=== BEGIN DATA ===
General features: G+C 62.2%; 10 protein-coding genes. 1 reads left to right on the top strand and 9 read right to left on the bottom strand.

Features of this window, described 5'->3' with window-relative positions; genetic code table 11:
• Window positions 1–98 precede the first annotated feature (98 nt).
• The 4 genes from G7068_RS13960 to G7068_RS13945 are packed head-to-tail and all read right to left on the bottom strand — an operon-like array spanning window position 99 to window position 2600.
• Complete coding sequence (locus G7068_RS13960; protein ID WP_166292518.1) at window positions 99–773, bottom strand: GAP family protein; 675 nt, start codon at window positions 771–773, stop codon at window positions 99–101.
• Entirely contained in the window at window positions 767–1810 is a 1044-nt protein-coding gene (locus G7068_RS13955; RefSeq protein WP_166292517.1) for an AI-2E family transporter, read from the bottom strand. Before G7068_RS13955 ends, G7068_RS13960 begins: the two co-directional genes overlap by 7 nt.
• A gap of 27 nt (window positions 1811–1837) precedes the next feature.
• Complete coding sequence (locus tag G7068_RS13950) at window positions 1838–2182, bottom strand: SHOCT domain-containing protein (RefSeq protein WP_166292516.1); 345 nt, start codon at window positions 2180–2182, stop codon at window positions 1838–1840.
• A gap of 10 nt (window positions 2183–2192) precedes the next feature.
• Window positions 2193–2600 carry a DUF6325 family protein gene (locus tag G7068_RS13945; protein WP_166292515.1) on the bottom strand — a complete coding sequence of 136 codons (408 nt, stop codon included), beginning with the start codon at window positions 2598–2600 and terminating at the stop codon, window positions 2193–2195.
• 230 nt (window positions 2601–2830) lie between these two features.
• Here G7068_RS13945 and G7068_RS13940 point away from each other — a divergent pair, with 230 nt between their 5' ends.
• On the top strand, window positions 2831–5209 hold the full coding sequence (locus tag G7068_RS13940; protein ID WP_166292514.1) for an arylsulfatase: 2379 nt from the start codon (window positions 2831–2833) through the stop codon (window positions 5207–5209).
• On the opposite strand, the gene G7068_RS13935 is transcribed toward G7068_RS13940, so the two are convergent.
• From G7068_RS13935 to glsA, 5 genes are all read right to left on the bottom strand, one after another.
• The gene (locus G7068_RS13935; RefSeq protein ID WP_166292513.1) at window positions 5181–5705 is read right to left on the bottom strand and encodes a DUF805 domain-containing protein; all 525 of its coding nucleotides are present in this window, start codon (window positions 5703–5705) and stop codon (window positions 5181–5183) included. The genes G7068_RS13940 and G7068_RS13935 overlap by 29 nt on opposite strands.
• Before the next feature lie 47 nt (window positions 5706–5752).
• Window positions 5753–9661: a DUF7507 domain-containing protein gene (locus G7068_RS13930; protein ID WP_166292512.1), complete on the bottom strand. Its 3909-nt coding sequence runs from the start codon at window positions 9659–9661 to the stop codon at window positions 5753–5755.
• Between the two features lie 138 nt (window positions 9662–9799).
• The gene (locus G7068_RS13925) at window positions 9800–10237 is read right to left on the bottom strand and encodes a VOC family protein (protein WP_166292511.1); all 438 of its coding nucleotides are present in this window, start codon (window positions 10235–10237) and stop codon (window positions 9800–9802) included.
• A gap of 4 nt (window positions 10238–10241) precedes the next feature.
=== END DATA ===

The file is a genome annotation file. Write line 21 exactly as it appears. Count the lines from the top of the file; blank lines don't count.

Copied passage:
• A gap of 4 nt (window positions 10238–10241) precedes the next feature.